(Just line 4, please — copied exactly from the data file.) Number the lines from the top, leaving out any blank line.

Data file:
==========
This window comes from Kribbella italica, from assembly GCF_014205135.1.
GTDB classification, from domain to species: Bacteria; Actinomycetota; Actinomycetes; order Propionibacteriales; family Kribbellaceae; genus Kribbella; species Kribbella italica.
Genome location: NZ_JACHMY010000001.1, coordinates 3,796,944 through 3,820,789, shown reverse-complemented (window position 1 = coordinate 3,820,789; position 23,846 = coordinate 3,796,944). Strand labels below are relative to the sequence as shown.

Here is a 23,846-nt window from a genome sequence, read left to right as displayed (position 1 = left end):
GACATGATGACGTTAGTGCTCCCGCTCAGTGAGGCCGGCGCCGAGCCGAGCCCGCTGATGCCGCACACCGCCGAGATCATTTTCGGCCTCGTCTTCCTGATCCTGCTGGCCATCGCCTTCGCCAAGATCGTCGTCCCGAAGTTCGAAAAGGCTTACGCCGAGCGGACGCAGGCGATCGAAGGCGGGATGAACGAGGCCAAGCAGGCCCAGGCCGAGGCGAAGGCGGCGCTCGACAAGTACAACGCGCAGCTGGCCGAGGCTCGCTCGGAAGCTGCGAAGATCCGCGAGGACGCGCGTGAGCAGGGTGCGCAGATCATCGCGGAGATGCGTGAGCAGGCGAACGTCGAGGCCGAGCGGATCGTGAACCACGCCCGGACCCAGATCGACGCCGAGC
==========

Here is a 23,846-nt window from a genome sequence, read left to right as displayed (position 1 = left end):